The eye-level viewfinder is pretty low resolution (for a high-def camcorder) but there is excellent red, green or blue peaking for focus assist and it proves remarkably easy to get critical focus every time. That’s probably helped by the rather small CCDs – depth of field is high even at maximum aperture. The 2.8in flip-out LCD fares better – it’s bright and seems to have a good tonal range. On the LCD’s flip-out panel there is a tiny joystick, record button and a button which brings up an index of recordings. The joystick is used to navigate the menus, of course, but also functions as a servo zoom control during shooting and gives quick access to scene modes in Program AE shooting (i.e. presets the camera for Portrait (skin softening etc), Sports (fast shutter speed), Snow (exposure compensation) and so on. There is no record button or mini-zoom control on the handle, but their inclusion on the LCD is nearly as good. Handling in general is pretty faultless – the HM100 is so light you hold it like a palm-corder yet, being slightly larger, the controls sit better under your hand. Surprisingly, for it’s weight, it feels solid and well put together.
The menu system is pretty intuitive, though making a selection dumps you out of the menus, so if there are three or four settings you wish to change, you have to keep hitting the menu button to get back to them and, of course, the camera doesn’t remember where you were – it always takes you to the top of the menu tree – irritating. On the plus side, there are excellent picture settings – knee, detail (including h/v balance), cine gamma and gamma level as well as a couple of cine colour matrices, colour saturation and so on. The HM100 has one of the best zebra implementations I have seen in a camera of this class – it’s possible to set the lower and upper thresholds of the zebra independently.
Image quality is fantastic for such a tiny camera. Resolution was above average for the class at 750 lines vertically and 800 horizontally, colour and tonal reproduction was excellent – perhaps a benefit of the three CCD approach – and we measured a nine stop effective dynamic range (we base this on useful picture detail for grading, not some calculated, abstract curve). The compression format helps with this picture quality, of course. Most of the HM100’s competition use AVCHD which isn’t much good (yet) so, although we’re still limited to 8-bit, shadow detail is retained better and there are generally fewer compression artefacts. Indeed, there were very few image artefacts at all – the 10x zoom lens shows very little chromatic aberration – again remarkable at this size and price point. On top of all that, you get true progressive scan and the possibility of shooting slo-mo, if you can get your NLE to use it.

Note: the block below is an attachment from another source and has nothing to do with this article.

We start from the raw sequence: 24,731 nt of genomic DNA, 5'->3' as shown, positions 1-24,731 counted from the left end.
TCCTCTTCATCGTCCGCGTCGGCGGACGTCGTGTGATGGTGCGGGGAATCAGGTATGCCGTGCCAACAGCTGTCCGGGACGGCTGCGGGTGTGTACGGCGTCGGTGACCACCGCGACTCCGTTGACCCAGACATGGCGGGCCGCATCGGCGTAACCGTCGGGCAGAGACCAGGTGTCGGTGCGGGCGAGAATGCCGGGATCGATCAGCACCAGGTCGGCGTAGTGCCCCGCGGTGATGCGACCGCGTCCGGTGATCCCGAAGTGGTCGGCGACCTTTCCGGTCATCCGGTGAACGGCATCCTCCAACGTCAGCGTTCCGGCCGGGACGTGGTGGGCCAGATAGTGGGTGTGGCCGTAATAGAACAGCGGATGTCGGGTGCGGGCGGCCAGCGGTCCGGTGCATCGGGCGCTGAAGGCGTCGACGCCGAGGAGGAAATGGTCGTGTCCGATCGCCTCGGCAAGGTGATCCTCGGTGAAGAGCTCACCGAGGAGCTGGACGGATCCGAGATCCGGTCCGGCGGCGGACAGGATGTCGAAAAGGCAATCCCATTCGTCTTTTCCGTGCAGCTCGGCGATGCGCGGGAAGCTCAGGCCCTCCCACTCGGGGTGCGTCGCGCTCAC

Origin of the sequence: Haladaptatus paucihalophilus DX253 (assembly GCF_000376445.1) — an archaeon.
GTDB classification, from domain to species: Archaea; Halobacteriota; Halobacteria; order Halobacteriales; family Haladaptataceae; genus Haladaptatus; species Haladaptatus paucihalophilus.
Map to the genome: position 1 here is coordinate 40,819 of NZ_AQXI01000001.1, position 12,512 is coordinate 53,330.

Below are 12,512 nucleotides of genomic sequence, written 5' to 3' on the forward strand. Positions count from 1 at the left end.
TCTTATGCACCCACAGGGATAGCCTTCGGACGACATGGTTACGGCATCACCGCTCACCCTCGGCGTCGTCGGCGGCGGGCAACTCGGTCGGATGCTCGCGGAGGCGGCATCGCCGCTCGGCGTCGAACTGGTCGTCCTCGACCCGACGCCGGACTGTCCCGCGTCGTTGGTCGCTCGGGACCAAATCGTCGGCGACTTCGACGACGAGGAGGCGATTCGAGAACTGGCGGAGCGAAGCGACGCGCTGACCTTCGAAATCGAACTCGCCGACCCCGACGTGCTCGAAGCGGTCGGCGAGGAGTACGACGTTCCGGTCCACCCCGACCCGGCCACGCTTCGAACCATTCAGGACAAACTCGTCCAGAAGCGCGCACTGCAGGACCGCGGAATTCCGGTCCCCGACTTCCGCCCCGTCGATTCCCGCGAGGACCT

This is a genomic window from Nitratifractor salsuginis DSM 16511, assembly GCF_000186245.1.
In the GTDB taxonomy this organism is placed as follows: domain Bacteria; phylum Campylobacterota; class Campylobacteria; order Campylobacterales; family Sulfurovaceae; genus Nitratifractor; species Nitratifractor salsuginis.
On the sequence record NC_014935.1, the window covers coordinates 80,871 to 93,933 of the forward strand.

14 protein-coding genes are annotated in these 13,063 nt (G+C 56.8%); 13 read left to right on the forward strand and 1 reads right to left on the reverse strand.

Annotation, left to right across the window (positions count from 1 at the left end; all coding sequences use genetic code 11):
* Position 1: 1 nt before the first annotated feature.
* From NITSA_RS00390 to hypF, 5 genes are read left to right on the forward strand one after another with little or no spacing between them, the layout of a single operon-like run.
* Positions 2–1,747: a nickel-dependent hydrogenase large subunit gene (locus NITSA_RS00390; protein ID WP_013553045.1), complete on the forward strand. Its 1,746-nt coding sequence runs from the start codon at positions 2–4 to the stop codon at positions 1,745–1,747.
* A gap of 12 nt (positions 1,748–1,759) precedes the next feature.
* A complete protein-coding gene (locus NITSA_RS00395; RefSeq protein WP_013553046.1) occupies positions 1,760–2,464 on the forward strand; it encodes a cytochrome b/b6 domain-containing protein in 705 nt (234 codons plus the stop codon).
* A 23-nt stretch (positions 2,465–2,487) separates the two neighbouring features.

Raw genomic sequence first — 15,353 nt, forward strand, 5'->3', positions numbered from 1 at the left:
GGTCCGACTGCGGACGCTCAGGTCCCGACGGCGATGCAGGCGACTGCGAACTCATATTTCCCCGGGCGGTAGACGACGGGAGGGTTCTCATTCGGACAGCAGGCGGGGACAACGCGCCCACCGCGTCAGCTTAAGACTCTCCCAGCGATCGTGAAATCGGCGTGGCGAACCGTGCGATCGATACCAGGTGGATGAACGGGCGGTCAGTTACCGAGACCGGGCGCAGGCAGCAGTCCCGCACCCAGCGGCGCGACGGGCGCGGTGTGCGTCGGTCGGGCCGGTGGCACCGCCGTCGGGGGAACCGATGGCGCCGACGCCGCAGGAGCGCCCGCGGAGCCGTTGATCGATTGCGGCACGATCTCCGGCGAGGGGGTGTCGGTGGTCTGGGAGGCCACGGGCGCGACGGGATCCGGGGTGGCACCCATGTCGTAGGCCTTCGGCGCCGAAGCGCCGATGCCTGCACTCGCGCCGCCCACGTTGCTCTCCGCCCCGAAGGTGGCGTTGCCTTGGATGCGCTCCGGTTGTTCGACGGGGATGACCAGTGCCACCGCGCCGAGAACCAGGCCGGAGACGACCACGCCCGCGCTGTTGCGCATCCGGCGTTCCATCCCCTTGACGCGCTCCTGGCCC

At a street price of about £2500 plus VAT it’s difficult not to love the JVC GY-HM100E. It’s a great way into tapeless acquisition – SD cards make the price of SxS cards look silly and I won’t even mention P2. The workflow is amazingly straightforward and it’s a handy coincidence that Apple’s latest 13in and 15in MacBook Pros now come with a built in SDHC hard readers. You can strip the camera down to something not much bigger than the previous generation of HDV Handycams but shoot nearly pro quality footage. JVC are pushing this camera on its Quicktime recording format, but it’s so much more than that. It deserves to become a classic and will probably be much imitated – like the Mini, and the mini-skirt and Kylie – well, perhaps not Kylie…